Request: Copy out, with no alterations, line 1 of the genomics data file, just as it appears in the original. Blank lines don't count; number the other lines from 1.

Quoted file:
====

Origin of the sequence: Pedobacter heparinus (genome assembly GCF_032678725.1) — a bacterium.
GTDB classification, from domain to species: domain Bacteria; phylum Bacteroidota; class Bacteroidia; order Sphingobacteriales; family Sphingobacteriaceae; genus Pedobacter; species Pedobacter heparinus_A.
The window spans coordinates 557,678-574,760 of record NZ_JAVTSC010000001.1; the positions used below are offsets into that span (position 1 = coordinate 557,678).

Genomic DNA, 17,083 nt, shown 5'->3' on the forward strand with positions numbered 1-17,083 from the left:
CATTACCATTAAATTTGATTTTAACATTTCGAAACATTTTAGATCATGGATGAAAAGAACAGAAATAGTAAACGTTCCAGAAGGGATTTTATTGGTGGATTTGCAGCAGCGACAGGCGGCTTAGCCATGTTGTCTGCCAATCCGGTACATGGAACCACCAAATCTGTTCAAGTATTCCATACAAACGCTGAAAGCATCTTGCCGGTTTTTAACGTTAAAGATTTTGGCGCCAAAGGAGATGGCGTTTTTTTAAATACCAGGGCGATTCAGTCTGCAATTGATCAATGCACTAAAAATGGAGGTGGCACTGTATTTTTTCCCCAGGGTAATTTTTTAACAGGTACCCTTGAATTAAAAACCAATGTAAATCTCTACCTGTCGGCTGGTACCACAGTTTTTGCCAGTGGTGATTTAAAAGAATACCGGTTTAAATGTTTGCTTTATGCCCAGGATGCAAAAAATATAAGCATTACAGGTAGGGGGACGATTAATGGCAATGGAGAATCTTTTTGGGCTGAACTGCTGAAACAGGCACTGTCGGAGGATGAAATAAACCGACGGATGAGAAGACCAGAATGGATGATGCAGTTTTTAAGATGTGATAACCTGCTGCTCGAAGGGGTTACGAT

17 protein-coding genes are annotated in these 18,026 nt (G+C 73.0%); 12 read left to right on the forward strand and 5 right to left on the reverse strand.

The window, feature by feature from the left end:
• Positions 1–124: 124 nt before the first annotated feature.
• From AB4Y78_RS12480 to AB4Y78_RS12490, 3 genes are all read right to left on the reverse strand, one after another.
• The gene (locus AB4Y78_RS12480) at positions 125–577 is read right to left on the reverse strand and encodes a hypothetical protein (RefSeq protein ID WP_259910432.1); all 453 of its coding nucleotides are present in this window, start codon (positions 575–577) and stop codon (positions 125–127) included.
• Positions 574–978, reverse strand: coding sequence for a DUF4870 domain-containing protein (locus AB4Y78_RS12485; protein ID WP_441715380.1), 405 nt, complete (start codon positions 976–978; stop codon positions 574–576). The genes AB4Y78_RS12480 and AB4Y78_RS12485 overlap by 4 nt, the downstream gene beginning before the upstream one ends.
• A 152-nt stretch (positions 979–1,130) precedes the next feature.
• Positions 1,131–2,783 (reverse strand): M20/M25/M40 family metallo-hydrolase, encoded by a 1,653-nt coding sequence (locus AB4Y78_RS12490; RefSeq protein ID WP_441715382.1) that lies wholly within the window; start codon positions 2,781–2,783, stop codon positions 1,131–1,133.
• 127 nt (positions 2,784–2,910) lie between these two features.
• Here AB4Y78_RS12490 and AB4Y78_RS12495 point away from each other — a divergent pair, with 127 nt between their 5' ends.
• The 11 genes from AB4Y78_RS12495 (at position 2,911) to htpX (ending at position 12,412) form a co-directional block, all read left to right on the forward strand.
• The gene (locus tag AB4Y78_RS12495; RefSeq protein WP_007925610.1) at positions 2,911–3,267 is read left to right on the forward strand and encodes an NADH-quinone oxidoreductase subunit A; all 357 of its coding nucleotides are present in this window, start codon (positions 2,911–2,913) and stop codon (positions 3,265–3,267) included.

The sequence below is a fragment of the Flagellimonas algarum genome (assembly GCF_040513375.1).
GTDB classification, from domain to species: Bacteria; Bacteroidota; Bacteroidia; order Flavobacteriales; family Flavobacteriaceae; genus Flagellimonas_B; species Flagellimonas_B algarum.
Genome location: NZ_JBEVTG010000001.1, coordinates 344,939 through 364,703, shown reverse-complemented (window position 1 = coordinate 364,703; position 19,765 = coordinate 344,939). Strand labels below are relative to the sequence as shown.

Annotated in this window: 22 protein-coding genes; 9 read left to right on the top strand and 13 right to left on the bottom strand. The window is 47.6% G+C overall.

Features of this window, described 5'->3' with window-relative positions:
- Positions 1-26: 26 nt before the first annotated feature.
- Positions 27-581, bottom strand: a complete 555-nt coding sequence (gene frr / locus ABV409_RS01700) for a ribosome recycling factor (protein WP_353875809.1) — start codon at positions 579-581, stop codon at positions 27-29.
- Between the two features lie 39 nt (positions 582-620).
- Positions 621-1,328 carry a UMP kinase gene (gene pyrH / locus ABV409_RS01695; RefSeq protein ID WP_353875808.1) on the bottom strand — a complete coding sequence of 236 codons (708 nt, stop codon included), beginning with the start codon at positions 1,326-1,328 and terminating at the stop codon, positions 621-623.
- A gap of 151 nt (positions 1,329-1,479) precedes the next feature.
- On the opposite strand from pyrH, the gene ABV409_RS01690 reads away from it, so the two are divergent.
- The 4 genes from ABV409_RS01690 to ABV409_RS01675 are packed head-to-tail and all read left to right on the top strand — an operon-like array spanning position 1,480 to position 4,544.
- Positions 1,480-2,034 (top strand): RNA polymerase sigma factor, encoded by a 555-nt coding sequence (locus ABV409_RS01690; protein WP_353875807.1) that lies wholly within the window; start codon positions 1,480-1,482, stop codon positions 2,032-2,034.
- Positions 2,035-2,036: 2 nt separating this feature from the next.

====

Origin of the sequence: Pedobacter heparinus (genome assembly GCF_032678725.1) — a bacterium.